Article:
Sunbathing topless or nude is widely accepted in Europe, but the same type of nudity may become illegal in Europe, if its found on the Internet.
The European Parliament on Tuesday will vote on a proposal that could lay the groundwork for banning pornography across all media - including the Internet, The International Herald Tribune reported.
If the European Parliament passes the measure, the proposal could influence Europe’s law-making body, the European Commission, which could then decide whether or not to draft actual legislation that would ban Internet pornography, the Tribune noted.
Free speech critics fear that if adopted, such a law could restrict civil liberties and freedom of expression in the 27-member state bloc. They are also concerned with the report's vague language.
Called the “report on eliminating gender stereotypes in the EU,” the proposal states that there is an "increasingly noticeable tendency...to show provocatively dressed women, in sexual poses." It also notes that pornography is becoming ubiquitous and is "slipping into our everyday lives as an evermore universally accepted, often idealized, cultural element," according to CNET. It was introduced by left-leaning parliamentarian Kartika Liotard of the Netherlands.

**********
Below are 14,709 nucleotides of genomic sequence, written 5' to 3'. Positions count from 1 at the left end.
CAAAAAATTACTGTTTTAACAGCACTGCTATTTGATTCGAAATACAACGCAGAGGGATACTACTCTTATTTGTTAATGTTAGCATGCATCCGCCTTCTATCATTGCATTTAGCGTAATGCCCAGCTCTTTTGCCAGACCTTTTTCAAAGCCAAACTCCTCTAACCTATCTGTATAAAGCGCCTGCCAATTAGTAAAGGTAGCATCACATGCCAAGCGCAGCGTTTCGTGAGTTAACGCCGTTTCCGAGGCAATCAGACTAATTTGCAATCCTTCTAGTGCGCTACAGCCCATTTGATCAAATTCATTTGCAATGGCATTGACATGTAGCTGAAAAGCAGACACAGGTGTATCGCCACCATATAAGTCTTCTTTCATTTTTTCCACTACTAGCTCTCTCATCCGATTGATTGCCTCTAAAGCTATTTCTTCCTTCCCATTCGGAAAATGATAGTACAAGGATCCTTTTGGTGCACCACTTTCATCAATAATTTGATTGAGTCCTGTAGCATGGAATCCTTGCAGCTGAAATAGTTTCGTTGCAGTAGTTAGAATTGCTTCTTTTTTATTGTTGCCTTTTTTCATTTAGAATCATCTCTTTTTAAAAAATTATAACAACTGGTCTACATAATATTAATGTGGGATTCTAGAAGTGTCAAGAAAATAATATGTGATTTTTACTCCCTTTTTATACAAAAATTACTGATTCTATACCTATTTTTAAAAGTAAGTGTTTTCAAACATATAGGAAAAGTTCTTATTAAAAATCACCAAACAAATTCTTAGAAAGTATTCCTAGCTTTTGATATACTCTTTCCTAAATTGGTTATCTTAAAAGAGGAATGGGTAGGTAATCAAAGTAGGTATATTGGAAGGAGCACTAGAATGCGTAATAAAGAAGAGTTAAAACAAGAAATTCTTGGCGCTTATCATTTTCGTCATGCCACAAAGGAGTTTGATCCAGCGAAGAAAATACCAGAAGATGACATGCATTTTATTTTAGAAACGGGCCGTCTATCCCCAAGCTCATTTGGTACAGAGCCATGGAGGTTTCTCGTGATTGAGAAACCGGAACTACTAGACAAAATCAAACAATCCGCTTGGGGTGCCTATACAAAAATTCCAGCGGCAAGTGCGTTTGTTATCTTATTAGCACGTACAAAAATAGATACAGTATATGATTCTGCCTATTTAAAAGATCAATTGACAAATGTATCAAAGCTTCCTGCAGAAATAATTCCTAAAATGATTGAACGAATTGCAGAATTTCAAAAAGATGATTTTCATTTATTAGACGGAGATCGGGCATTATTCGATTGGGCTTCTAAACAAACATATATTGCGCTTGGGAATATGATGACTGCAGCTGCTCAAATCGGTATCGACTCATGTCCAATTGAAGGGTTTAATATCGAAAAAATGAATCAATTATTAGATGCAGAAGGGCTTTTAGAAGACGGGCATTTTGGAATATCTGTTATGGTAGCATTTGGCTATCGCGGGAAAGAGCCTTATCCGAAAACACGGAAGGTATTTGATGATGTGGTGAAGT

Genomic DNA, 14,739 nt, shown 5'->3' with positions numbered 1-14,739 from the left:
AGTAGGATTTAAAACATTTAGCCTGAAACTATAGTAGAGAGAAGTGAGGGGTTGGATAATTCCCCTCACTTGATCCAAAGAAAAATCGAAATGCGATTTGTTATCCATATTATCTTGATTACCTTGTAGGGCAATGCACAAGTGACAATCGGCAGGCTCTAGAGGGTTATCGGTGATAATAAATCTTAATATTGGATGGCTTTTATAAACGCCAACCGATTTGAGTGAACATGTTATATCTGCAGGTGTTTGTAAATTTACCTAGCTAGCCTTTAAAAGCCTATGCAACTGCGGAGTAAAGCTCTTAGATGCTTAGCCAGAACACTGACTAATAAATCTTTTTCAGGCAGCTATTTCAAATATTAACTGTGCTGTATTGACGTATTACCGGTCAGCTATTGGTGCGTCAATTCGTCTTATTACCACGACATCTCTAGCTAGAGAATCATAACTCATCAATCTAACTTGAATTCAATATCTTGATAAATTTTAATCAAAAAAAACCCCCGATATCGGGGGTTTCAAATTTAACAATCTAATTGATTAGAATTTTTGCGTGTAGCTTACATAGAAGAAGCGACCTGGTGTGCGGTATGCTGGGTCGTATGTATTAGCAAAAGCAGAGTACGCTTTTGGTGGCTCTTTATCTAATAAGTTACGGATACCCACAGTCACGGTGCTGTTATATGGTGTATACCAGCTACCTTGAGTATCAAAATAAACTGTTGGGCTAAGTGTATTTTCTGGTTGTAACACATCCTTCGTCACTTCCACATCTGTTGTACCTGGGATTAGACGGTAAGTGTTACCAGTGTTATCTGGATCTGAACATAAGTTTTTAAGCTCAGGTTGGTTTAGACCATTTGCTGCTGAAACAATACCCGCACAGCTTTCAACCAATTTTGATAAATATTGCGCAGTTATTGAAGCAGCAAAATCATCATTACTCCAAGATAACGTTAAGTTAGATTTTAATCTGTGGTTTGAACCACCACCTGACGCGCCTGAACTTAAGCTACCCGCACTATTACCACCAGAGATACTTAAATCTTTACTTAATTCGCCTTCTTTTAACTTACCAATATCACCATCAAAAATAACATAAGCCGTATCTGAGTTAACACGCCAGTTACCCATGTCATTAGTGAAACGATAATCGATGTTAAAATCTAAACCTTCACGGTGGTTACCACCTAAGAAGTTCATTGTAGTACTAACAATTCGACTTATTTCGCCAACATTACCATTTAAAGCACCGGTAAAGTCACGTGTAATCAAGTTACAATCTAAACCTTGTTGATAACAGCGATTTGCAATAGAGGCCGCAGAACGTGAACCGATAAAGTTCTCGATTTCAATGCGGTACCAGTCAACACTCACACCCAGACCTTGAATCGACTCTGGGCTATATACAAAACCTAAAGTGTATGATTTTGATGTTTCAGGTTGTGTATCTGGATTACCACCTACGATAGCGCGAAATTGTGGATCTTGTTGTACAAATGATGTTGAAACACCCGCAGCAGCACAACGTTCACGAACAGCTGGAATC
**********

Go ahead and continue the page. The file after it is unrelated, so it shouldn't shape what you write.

Christian Engström, member of the European Parliament (MEP) for Sweden's Pirate Party, said the wording of the proposal is very similar to an older resolution which was passed in 1997 and called for “statutory measures to prevent any form of pornography in the media and in advertising and for a ban on advertising for pornographic products and sex tourism."
The problem with the new one though, Engström said, is that it adds stricter language and the inclusion of Internet-based traffic, which wasn’t a big issue back in 1997, according to the Tribune. Now online porn is pervasive.
Since the bill includes ban of porn in "any media," Engström said it could include the Web, social networks, emails, and even the photos that European citizens upload, CNET reported.
It also calls for the establishment of regulatory agencies with "a mandate to impose effective sanctions on companies and individuals promoting the sexualization of girls," according to The Huffington Post.
"To a certain extent, the exact meaning on this proposed ban on pornography is unclear, since neither the 1997 resolution nor the text we will be voting on next week contains any definition of what is meant by 'in the media,'" Engström pointed out.
Wired U.K. argues that the ban ultimately won't become law, but still hedges its bet.